Our learning quadrants are rather simple but they contain the foundation of how all living creatures learn. Remember in science ‘positive’ and ‘negative’ are equated to ‘adding’ and ‘subtracting’, not good or bad. ‘Reinforcement’ is anything that causes a behavior to increase, while ‘Punishment’ is anything that causes a behavior to decrease. Only the learner can decide how to interpret the stimuli added, some individuals will find some things reinforcing that others would find punishing or neutral and vice versa. I knew a horse who was hit repeatedly for biting, but the biting behavior continued and even got stronger, the consequence of being hit was actually reinforcing to this individual, rather than punishing like the owners thought.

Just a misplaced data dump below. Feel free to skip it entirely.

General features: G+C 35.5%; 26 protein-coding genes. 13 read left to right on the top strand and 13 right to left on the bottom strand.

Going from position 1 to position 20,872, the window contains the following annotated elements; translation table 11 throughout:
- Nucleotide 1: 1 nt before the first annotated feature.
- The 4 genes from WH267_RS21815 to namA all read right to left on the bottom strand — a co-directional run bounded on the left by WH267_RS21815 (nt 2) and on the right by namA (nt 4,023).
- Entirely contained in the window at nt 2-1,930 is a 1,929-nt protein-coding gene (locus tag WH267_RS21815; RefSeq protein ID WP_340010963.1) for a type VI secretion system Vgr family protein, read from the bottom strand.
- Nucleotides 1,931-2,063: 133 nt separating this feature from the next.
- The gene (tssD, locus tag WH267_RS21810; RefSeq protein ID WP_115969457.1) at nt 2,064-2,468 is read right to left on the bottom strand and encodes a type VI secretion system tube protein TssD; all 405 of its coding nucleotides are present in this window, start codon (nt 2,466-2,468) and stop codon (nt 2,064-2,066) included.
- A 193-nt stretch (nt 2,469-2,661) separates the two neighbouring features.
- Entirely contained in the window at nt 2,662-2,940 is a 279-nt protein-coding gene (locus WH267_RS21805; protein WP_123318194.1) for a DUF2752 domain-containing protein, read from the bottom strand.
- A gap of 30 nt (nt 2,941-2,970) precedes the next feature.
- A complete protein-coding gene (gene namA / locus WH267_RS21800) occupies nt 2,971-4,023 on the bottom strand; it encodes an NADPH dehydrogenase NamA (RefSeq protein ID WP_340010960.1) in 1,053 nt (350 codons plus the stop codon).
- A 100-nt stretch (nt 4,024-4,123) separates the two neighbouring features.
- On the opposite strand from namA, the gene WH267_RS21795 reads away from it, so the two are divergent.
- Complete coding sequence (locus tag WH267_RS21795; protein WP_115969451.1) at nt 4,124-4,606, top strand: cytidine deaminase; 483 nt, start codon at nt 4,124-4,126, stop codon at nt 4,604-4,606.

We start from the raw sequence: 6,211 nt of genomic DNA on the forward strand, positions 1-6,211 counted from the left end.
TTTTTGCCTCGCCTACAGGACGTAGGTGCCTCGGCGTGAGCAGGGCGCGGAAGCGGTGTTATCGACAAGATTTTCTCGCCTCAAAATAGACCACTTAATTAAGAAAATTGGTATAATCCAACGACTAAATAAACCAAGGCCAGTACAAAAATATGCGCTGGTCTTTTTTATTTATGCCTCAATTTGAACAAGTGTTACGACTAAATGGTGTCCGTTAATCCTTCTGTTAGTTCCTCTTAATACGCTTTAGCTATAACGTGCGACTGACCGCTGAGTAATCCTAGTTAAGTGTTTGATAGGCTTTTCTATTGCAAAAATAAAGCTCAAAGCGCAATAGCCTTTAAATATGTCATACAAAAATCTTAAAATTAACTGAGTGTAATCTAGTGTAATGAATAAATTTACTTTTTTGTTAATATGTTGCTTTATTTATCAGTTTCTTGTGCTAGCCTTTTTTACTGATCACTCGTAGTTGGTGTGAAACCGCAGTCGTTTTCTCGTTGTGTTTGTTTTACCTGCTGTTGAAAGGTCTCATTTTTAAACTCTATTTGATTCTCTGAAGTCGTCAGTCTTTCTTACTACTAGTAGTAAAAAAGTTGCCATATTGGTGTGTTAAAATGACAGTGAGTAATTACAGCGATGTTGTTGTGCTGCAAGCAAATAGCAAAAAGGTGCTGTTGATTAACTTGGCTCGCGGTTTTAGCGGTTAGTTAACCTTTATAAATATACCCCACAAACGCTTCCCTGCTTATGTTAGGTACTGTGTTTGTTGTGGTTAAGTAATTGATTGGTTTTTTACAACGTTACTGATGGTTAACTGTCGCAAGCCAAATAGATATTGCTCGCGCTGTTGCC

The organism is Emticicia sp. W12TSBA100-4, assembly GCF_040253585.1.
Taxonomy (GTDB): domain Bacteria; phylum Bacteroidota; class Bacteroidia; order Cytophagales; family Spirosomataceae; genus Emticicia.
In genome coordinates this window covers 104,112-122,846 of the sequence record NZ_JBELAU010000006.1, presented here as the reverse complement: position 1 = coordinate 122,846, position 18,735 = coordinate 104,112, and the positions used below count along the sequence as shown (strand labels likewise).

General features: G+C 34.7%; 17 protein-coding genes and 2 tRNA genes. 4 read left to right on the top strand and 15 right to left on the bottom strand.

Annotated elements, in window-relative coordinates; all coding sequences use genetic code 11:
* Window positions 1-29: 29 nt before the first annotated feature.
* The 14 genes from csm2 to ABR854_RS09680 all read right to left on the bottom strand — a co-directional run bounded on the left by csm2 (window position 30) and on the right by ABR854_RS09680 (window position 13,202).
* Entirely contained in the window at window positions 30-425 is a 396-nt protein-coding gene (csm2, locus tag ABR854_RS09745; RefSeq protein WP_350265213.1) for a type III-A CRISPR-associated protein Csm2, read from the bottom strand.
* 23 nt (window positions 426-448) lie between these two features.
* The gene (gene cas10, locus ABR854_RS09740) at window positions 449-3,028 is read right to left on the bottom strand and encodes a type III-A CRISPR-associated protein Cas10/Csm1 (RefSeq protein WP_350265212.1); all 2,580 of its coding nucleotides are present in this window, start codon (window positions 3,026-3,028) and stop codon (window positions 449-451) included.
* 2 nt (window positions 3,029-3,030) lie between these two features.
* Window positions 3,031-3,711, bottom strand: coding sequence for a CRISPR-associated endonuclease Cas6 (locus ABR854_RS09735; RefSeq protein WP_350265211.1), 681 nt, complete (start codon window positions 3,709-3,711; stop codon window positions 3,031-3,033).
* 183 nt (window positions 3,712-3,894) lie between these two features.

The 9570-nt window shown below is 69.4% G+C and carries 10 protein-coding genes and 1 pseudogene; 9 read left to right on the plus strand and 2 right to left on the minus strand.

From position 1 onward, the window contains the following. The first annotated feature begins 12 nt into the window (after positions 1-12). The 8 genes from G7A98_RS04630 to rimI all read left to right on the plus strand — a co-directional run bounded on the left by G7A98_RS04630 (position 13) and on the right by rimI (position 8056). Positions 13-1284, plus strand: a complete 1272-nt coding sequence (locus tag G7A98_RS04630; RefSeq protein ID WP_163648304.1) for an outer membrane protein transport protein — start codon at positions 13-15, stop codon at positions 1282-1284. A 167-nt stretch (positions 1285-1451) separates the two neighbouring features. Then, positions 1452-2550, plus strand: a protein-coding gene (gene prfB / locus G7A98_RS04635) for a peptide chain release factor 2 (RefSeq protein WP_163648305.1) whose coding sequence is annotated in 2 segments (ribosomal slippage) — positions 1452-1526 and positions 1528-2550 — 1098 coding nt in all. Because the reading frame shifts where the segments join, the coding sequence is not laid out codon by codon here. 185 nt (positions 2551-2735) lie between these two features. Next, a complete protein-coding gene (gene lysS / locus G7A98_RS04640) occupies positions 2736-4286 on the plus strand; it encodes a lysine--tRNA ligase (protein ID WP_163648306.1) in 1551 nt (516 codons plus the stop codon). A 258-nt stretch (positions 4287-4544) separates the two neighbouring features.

Positive Punishment: The addition of an unwanted stimulus which decreases the frequency of the behavior

Negative Punishment: The removal of a desired stimulus which decreases the frequency of the behavior

Positive Reinforcement: The addition of a desired stimulus which increases the frequency of the behavior

Negative Reinforcement: The removal of an unwanted stimulus which increases the frequency of the behavior

As clicker trainers we primarily make use of the Positive Reinforcement (R+) to encourage behaviors we like [reinforcing]. Occasionally we touching in the Negative Punishment (P-) to decrease behaviors (though we usually use other methods when possible listed in [Eliminating Behaviors]). While traditional and natural horsemanship trainers primarily make use of the Negative Reinforcement (R-) quadrant (Pressure/release) to encourage behaviors and use Positive Punishment (P+) to discourage behaviors.